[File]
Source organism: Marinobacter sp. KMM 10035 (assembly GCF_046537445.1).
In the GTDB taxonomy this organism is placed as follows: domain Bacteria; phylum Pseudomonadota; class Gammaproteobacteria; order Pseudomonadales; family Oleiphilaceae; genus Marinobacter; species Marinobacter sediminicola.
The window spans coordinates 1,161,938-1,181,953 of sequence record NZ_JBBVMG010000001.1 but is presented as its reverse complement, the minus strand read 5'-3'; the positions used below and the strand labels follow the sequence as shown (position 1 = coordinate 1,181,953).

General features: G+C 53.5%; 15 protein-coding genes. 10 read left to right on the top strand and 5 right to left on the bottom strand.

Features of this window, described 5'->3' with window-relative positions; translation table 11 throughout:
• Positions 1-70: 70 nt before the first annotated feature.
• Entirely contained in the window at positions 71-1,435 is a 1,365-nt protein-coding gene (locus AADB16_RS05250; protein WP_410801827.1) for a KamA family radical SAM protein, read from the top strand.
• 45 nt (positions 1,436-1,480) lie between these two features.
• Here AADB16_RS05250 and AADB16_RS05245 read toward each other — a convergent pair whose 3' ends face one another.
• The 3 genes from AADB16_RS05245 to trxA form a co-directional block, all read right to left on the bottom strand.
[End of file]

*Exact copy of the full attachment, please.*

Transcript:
Source organism: Marinobacter sp. KMM 10035 (assembly GCF_046537445.1).
In the GTDB taxonomy this organism is placed as follows: domain Bacteria; phylum Pseudomonadota; class Gammaproteobacteria; order Pseudomonadales; family Oleiphilaceae; genus Marinobacter; species Marinobacter sediminicola.
The window spans coordinates 1,161,938-1,181,953 of sequence record NZ_JBBVMG010000001.1 but is presented as its reverse complement, the minus strand read 5'-3'; the positions used below and the strand labels follow the sequence as shown (position 1 = coordinate 1,181,953).

General features: G+C 53.5%; 15 protein-coding genes. 10 read left to right on the top strand and 5 right to left on the bottom strand.

Features of this window, described 5'->3' with window-relative positions; translation table 11 throughout:
• Positions 1-70: 70 nt before the first annotated feature.
• Entirely contained in the window at positions 71-1,435 is a 1,365-nt protein-coding gene (locus AADB16_RS05250; protein WP_410801827.1) for a KamA family radical SAM protein, read from the top strand.
• 45 nt (positions 1,436-1,480) lie between these two features.
• Here AADB16_RS05250 and AADB16_RS05245 read toward each other — a convergent pair whose 3' ends face one another.
• The 3 genes from AADB16_RS05245 to trxA form a co-directional block, all read right to left on the bottom strand.